Super Lawyers
William C. Altreuter

Wednesday, December 01, 2004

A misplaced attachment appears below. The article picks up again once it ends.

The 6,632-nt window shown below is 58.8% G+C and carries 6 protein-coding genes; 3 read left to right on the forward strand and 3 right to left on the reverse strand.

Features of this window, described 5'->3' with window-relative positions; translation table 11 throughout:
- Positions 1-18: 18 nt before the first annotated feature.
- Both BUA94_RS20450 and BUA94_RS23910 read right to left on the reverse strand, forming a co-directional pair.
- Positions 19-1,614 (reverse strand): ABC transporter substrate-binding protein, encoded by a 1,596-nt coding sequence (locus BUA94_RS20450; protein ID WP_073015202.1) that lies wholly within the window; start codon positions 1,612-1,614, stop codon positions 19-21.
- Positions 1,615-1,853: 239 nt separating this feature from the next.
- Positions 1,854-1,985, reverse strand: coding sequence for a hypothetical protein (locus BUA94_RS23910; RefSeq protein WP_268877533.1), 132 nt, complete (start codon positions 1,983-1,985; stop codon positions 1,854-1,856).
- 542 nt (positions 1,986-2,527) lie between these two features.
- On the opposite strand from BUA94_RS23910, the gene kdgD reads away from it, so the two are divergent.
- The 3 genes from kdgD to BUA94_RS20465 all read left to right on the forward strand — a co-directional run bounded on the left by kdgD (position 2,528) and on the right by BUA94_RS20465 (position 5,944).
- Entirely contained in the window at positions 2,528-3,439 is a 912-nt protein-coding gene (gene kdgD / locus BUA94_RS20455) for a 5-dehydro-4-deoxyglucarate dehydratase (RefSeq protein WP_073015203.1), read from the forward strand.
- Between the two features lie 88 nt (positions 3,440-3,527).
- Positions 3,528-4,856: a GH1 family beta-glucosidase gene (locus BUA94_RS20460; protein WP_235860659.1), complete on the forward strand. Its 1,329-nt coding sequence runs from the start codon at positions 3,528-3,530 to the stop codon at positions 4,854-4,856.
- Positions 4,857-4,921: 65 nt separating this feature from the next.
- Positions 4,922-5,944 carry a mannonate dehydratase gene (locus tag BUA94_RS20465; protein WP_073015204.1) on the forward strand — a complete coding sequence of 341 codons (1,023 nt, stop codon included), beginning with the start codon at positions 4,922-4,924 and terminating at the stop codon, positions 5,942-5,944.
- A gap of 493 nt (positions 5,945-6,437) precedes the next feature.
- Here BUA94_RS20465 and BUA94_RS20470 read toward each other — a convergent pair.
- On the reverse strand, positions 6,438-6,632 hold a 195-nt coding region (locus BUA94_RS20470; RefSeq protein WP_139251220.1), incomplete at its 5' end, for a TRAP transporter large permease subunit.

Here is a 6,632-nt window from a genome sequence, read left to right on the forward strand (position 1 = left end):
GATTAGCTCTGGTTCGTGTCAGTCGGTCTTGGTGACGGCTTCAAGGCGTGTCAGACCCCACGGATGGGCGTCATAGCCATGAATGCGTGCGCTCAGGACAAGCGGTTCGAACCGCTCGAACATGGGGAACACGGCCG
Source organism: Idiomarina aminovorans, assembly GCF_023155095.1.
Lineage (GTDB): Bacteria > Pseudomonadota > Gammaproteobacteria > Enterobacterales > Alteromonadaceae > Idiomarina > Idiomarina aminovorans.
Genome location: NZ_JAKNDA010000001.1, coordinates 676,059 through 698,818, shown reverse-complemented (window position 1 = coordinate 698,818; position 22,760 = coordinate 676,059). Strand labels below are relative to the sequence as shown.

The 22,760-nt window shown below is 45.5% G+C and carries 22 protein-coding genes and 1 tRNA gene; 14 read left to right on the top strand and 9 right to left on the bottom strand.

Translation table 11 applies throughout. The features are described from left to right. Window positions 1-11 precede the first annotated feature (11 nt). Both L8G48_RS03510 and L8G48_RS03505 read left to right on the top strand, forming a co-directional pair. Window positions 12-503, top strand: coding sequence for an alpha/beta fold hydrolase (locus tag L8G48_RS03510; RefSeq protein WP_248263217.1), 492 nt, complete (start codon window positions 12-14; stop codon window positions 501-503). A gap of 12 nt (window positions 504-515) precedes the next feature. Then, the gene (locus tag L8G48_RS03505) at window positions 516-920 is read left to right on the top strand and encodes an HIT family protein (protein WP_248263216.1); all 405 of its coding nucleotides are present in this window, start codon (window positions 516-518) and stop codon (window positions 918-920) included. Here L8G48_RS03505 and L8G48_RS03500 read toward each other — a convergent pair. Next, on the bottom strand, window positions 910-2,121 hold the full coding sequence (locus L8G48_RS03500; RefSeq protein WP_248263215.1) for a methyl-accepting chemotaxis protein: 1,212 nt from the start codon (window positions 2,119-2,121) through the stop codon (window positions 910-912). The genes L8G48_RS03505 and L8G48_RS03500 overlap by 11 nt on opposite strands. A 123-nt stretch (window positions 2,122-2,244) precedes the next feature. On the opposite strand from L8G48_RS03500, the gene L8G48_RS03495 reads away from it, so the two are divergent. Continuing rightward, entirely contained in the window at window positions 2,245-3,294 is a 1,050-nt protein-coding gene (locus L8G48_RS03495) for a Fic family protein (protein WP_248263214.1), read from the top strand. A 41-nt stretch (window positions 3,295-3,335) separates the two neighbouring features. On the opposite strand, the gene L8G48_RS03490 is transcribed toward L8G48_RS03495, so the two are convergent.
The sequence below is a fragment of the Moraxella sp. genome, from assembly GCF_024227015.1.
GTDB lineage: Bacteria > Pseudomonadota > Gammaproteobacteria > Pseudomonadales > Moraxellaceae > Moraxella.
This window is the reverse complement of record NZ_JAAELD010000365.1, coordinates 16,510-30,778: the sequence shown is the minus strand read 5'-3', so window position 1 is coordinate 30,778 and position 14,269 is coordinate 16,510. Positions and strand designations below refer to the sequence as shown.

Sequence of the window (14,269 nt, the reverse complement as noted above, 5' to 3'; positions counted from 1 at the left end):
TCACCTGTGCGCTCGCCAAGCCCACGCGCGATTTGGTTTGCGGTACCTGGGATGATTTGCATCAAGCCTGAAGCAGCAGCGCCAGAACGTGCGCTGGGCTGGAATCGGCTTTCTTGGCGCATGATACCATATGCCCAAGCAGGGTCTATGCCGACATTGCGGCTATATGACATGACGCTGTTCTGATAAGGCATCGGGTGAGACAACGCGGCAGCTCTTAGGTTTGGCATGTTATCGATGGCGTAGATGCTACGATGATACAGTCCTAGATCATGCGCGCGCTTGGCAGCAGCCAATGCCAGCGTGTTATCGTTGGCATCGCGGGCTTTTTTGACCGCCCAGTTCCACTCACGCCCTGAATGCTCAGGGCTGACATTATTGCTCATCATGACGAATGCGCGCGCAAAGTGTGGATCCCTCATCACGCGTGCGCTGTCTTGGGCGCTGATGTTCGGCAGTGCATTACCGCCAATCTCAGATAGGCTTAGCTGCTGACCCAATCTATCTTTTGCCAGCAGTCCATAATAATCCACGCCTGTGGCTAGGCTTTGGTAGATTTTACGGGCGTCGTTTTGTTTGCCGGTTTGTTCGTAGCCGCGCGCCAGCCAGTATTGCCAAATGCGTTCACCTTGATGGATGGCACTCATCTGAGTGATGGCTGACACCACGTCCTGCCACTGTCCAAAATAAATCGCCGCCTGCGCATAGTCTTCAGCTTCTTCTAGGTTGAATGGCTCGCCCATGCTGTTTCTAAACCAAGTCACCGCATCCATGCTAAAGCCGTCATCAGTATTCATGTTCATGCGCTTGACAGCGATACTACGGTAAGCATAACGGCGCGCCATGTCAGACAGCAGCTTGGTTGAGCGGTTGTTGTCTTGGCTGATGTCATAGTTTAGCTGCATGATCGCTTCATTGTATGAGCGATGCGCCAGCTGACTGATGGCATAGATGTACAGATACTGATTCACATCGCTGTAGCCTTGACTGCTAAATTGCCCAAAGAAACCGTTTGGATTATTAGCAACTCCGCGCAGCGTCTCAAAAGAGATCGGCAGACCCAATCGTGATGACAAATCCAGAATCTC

Although I find it interesting that Babar went to see Thelonious Monk, I still must insist that the elephant king is an imperialist pawn. Let's look at the evidence: he witnesses his mother killed by European hunters, and flees to France. He becomes the pet of the Old Lady, who schools him in Continental manners, and returns to his home country, where his stylish attire and sophisticated manners so impress the elephants that he left behind that they make him king. "When I am King," he tells the toadying Cornelius, "You can have my hat." You bet. This is the history of Africa, without the extraction-based economy. Count on it: there are elephants working the mines in Babar land, and there are no petits-fours for them. I'll buy that Babar is not racist-- as a son of Africa, I wouldn't expect him to be. He is, however, clearly a colonialist. And his relationship with the Old Lady has always impressed me as exploitive. Did I read it to my kids? Sure-- I love it when the floorwalker tells him, "The elevator is not a toy, Mr. Elephant." I have never seen an illustration that made me want pastries more. And I like the spidery text, and the fact that some of the charactors speak in word baloons, and that when the old king dies from eating a bad mushroom he turns green, but not "a becoming shade of green"-- that's the color of Babar's suit. We always enjoyed Babar in our houshold, but I was always at pains to point out where the politial value system went off the rails-- just as I did with "Doctor Dolittle."

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